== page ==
The word ‘indie’ is one of the fashion industry’s most covetable terms right now, but to survive the harsh retail climate and to tap into the values of the new era, other elements work a treat too – such as quality and upscale craftsmanship.
Priding itself on all of these components, it should be no surprise that London label Pokit is having a moment. As indie and underground as it gets, Pokit was founded in 1999 by Claire and Bayode Oduwole, who conceived their brainchild to bring an “innovative and fresh approach” to the fashion world. Having grown organically over the past decade without any financial backing whatsoever, the company started out with a miniscule budget of £500 – just enough to produce a set of four leather bags, which they sold from a humble outlet in London’s Maida Vale.
Fast-forward to 2010, and Pokit has extended it repertoire to offer a full range of suits, footwear, accessories and leather goods for both men and women. For a company as small as Pokit, it’s an impressive feat to serve up a range of fashion goods as extensive as that of firmly established household names like Margaret Howell and Paul Smith.
With the excess of the boom having deemed throwaway rags and fleeting trends somewhat redundant, Pokit’s classic essence and focus on quality feels more relevant than ever. Albeit advocating a decidedly clean-cut aesthetic, Pokit’s wares can be styled to look subversive or conservative as you wish, and this chameleon-like quality makes the label versatile as few. Distinctive and understated, but with an unmistakable edge, the label has been described as a young Hermes but it also exudes a quietly conceptual air akin to that of Martin Margiela or Comme des Garçons. In Japan, Pokit’s only wholesale territory, the mere mention of the name sends style mavens into a spin and its increasing cult status is undeniable.
Though the discerning fashion elite passionately embrace Pokit, it doesn’t cater exclusively to this achingly cool camp by any means. Pokit sits just as comfortably in corporate environments and can accommodate lawyers and business people looking to infuse a bit of character into their office get-up. To make sartorial life easier for customers, and entice them to come back to Pokit, all suits include a post-wear service to solve any minor mishaps in terms of the fit of the garment.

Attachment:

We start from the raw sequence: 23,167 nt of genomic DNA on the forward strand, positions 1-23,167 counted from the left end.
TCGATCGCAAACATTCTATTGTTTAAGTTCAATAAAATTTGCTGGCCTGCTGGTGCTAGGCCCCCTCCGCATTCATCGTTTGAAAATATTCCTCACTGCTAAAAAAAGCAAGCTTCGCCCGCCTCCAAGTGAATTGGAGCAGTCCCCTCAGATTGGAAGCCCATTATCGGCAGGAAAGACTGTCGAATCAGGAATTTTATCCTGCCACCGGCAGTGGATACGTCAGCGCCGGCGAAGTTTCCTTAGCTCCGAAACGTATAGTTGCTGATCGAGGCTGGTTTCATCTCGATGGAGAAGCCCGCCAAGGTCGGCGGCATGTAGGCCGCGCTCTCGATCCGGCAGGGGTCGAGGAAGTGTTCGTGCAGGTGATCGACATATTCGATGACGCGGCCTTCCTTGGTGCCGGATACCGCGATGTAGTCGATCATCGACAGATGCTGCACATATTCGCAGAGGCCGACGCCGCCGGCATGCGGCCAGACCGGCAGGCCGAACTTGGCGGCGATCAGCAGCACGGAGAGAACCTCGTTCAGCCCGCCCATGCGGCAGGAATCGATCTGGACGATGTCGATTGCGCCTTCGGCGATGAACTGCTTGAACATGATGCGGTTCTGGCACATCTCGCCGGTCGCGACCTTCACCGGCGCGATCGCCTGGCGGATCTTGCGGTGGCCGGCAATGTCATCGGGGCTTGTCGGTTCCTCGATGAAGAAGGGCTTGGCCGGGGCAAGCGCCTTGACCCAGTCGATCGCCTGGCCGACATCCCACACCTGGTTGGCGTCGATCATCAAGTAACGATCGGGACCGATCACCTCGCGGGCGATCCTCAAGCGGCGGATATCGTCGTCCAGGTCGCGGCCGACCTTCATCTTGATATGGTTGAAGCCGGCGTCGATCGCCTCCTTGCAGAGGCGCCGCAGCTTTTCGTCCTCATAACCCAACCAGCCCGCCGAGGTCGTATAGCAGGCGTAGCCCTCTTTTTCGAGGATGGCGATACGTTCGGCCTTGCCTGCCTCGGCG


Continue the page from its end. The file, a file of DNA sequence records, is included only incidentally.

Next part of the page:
Recognising the fact that getting the fit right in a suit is as crucial as it is potentially tricky and even daunting, Pokit launched a bespoke suit service in 2005 called Fabri-k. To use the Pokit duo’s own description of the innovation, this is a “modern process to allow the mystical process of bespoke tailoring to be transformed into a modular one.”
Emma Holmqvist caught up with Pokit’s Creative Director and co-founder Bayode Oduwole to get the lowdown on the company’s ethos and its increasing focus on bespoke suits
Describe Pokit in a nutshell.
In essence, Pokit is a modern British brand. Without pushing a concept that is overly romantic about being British, our aim is to offer products that are designed in a modern, rational way, created using authentic manufacturing methods and materials of high quality. In Japan, Pokit is revered as a true cult brand, whereas in the UK it’s considered something of a ‘best kept secret.’ We’re still trying to figure out why Pokit is surrounded by such mystique, as for us it’s just a multi-disciplinary outfitter offering carefully designed and manufactured collections.
Being a small company, how did you manage to extend the offer from four bags to incorporate an all-encompassing range of footwear, suits, clothing and accessories?